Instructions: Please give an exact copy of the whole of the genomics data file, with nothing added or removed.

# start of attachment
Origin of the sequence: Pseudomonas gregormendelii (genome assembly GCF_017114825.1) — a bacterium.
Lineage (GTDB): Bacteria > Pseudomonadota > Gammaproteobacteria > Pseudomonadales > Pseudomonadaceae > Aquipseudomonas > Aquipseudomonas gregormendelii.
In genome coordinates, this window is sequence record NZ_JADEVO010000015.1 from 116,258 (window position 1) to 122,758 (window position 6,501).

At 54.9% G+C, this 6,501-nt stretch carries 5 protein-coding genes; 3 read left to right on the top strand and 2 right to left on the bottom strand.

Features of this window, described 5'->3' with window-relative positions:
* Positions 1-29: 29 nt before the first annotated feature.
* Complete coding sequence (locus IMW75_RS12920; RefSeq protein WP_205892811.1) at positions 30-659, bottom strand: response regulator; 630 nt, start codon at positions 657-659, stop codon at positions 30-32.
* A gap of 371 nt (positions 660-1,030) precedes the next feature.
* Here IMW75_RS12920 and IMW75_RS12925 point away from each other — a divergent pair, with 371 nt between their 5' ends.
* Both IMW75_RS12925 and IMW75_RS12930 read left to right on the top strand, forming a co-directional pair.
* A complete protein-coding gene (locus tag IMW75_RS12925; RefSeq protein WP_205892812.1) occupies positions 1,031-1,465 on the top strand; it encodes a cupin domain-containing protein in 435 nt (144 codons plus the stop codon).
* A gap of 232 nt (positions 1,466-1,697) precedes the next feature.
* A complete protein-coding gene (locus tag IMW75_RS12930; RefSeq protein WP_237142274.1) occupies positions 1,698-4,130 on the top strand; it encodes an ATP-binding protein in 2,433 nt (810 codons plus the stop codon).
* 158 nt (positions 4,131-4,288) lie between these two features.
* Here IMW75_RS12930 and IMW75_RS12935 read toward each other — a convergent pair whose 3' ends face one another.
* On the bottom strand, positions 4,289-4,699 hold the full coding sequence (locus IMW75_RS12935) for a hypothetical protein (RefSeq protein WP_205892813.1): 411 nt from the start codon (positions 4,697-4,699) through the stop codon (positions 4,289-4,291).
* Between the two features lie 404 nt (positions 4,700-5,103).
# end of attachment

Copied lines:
Origin of the sequence: Pseudomonas gregormendelii (genome assembly GCF_017114825.1) — a bacterium.
Lineage (GTDB): Bacteria > Pseudomonadota > Gammaproteobacteria > Pseudomonadales > Pseudomonadaceae > Aquipseudomonas > Aquipseudomonas gregormendelii.
In genome coordinates, this window is sequence record NZ_JADEVO010000015.1 from 116,258 (window position 1) to 122,758 (window position 6,501).

At 54.9% G+C, this 6,501-nt stretch carries 5 protein-coding genes; 3 read left to right on the top strand and 2 right to left on the bottom strand.

Features of this window, described 5'->3' with window-relative positions:
* Positions 1-29: 29 nt before the first annotated feature.
* Complete coding sequence (locus IMW75_RS12920; RefSeq protein WP_205892811.1) at positions 30-659, bottom strand: response regulator; 630 nt, start codon at positions 657-659, stop codon at positions 30-32.
* A gap of 371 nt (positions 660-1,030) precedes the next feature.
* Here IMW75_RS12920 and IMW75_RS12925 point away from each other — a divergent pair, with 371 nt between their 5' ends.
* Both IMW75_RS12925 and IMW75_RS12930 read left to right on the top strand, forming a co-directional pair.
* A complete protein-coding gene (locus tag IMW75_RS12925; RefSeq protein WP_205892812.1) occupies positions 1,031-1,465 on the top strand; it encodes a cupin domain-containing protein in 435 nt (144 codons plus the stop codon).
* A gap of 232 nt (positions 1,466-1,697) precedes the next feature.
* A complete protein-coding gene (locus tag IMW75_RS12930; RefSeq protein WP_237142274.1) occupies positions 1,698-4,130 on the top strand; it encodes an ATP-binding protein in 2,433 nt (810 codons plus the stop codon).
* 158 nt (positions 4,131-4,288) lie between these two features.
* Here IMW75_RS12930 and IMW75_RS12935 read toward each other — a convergent pair whose 3' ends face one another.
* On the bottom strand, positions 4,289-4,699 hold the full coding sequence (locus IMW75_RS12935) for a hypothetical protein (RefSeq protein WP_205892813.1): 411 nt from the start codon (positions 4,697-4,699) through the stop codon (positions 4,289-4,291).
* Between the two features lie 404 nt (positions 4,700-5,103).